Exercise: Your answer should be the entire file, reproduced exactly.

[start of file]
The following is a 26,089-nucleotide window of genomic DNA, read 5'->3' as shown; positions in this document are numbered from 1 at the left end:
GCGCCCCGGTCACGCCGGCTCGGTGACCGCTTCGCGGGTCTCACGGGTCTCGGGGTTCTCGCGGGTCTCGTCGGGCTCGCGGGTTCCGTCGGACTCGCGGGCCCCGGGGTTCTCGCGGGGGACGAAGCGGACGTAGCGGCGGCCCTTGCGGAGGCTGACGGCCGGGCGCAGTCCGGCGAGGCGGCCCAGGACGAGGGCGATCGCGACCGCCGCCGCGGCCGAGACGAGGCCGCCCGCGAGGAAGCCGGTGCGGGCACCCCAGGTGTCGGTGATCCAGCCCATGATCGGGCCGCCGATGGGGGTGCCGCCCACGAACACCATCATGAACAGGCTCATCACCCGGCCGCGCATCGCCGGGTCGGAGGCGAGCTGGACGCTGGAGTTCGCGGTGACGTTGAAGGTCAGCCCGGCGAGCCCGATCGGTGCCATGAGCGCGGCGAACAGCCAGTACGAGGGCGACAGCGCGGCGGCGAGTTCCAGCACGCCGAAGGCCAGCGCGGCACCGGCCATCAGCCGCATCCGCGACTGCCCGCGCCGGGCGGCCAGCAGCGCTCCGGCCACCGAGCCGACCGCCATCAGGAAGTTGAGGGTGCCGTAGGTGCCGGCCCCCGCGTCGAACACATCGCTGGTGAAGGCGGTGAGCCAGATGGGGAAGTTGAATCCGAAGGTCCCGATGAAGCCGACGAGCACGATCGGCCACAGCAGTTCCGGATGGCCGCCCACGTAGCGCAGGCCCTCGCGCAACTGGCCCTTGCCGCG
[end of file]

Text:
The following is a 26,089-nucleotide window of genomic DNA, read 5'->3' as shown; positions in this document are numbered from 1 at the left end:
GCGCCCCGGTCACGCCGGCTCGGTGACCGCTTCGCGGGTCTCACGGGTCTCGGGGTTCTCGCGGGTCTCGTCGGGCTCGCGGGTTCCGTCGGACTCGCGGGCCCCGGGGTTCTCGCGGGGGACGAAGCGGACGTAGCGGCGGCCCTTGCGGAGGCTGACGGCCGGGCGCAGTCCGGCGAGGCGGCCCAGGACGAGGGCGATCGCGACCGCCGCCGCGGCCGAGACGAGGCCGCCCGCGAGGAAGCCGGTGCGGGCACCCCAGGTGTCGGTGATCCAGCCCATGATCGGGCCGCCGATGGGGGTGCCGCCCACGAACACCATCATGAACAGGCTCATCACCCGGCCGCGCATCGCCGGGTCGGAGGCGAGCTGGACGCTGGAGTTCGCGGTGACGTTGAAGGTCAGCCCGGCGAGCCCGATCGGTGCCATGAGCGCGGCGAACAGCCAGTACGAGGGCGACAGCGCGGCGGCGAGTTCCAGCACGCCGAAGGCCAGCGCGGCACCGGCCATCAGCCGCATCCGCGACTGCCCGCGCCGGGCGGCCAGCAGCGCTCCGGCCACCGAGCCGACCGCCATCAGGAAGTTGAGGGTGCCGTAGGTGCCGGCCCCCGCGTCGAACACATCGCTGGTGAAGGCGGTGAGCCAGATGGGGAAGTTGAATCCGAAGGTCCCGATGAAGCCGACGAGCACGATCGGCCACAGCAGTTCCGGATGGCCGCCCACGTAGCGCAGGCCCTCGCGCAACTGGCCCTTGCCGCG